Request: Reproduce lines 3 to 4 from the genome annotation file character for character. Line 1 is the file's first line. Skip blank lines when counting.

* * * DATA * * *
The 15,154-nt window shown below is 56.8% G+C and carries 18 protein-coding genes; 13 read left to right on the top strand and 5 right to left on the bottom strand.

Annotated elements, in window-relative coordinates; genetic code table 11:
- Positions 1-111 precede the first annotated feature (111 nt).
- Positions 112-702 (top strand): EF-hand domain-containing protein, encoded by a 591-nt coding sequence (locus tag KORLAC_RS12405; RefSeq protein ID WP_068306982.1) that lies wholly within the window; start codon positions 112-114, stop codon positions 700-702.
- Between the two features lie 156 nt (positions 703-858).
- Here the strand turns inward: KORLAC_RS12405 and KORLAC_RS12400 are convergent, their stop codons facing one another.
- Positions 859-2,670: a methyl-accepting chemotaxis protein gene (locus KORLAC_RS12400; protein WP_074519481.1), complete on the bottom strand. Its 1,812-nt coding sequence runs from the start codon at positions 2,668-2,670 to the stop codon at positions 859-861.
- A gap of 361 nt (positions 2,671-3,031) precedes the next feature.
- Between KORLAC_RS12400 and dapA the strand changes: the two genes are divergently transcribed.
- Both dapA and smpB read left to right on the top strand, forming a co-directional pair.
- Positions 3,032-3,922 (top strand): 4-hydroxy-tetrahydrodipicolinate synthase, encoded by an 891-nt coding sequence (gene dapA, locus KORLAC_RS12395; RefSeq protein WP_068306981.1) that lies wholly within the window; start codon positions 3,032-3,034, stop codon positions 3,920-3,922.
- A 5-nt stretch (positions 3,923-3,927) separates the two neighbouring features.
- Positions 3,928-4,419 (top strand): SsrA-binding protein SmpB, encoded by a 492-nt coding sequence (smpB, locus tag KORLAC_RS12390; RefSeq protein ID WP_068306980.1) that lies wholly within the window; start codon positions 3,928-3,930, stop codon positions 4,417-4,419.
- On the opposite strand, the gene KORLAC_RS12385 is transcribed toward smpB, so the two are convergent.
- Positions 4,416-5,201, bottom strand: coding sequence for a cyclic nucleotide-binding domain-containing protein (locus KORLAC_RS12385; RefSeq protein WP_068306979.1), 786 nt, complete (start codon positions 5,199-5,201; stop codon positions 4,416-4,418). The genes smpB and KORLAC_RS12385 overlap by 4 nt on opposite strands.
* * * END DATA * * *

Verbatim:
- Positions 1-111 precede the first annotated feature (111 nt).
- Positions 112-702 (top strand): EF-hand domain-containing protein, encoded by a 591-nt coding sequence (locus tag KORLAC_RS12405; RefSeq protein ID WP_068306982.1) that lies wholly within the window; start codon positions 112-114, stop codon positions 700-702.